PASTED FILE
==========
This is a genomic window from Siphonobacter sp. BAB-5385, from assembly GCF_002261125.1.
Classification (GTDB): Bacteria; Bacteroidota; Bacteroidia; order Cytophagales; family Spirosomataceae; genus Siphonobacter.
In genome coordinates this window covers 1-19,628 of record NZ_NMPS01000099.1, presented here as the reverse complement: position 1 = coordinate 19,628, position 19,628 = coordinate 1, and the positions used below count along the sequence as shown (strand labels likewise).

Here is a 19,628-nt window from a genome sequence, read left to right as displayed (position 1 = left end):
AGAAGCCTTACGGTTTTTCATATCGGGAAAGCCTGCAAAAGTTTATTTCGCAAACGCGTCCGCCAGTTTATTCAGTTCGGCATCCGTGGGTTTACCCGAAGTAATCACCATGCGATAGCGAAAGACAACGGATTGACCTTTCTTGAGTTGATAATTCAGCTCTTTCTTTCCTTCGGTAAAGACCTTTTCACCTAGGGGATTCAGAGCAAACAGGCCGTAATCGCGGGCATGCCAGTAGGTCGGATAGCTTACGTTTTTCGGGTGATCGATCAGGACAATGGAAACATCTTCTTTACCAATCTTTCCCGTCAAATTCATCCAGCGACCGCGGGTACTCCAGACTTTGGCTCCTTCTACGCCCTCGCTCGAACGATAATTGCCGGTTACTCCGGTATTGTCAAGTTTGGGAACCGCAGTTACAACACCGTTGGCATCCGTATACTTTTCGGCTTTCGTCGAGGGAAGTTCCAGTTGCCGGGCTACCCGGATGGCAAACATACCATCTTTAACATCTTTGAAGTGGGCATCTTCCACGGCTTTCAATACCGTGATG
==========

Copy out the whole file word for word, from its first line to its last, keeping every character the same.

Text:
This is a genomic window from Siphonobacter sp. BAB-5385, from assembly GCF_002261125.1.
Classification (GTDB): Bacteria; Bacteroidota; Bacteroidia; order Cytophagales; family Spirosomataceae; genus Siphonobacter.
In genome coordinates this window covers 1-19,628 of record NZ_NMPS01000099.1, presented here as the reverse complement: position 1 = coordinate 19,628, position 19,628 = coordinate 1, and the positions used below count along the sequence as shown (strand labels likewise).

Here is a 19,628-nt window from a genome sequence, read left to right as displayed (position 1 = left end):
AGAAGCCTTACGGTTTTTCATATCGGGAAAGCCTGCAAAAGTTTATTTCGCAAACGCGTCCGCCAGTTTATTCAGTTCGGCATCCGTGGGTTTACCCGAAGTAATCACCATGCGATAGCGAAAGACAACGGATTGACCTTTCTTGAGTTGATAATTCAGCTCTTTCTTTCCTTCGGTAAAGACCTTTTCACCTAGGGGATTCAGAGCAAACAGGCCGTAATCGCGGGCATGCCAGTAGGTCGGATAGCTTACGTTTTTCGGGTGATCGATCAGGACAATGGAAACATCTTCTTTACCAATCTTTCCCGTCAAATTCATCCAGCGACCGCGGGTACTCCAGACTTTGGCTCCTTCTACGCCCTCGCTCGAACGATAATTGCCGGTTACTCCGGTATTGTCAAGTTTGGGAACCGCAGTTACAACACCGTTGGCATCCGTATACTTTTCGGCTTTCGTCGAGGGAAGTTCCAGTTGCCGGGCTACCCGGATGGCAAACATACCATCTTTAACATCTTTGAAGTGGGCATCTTCCACGGCTTTCAATACCGTGATG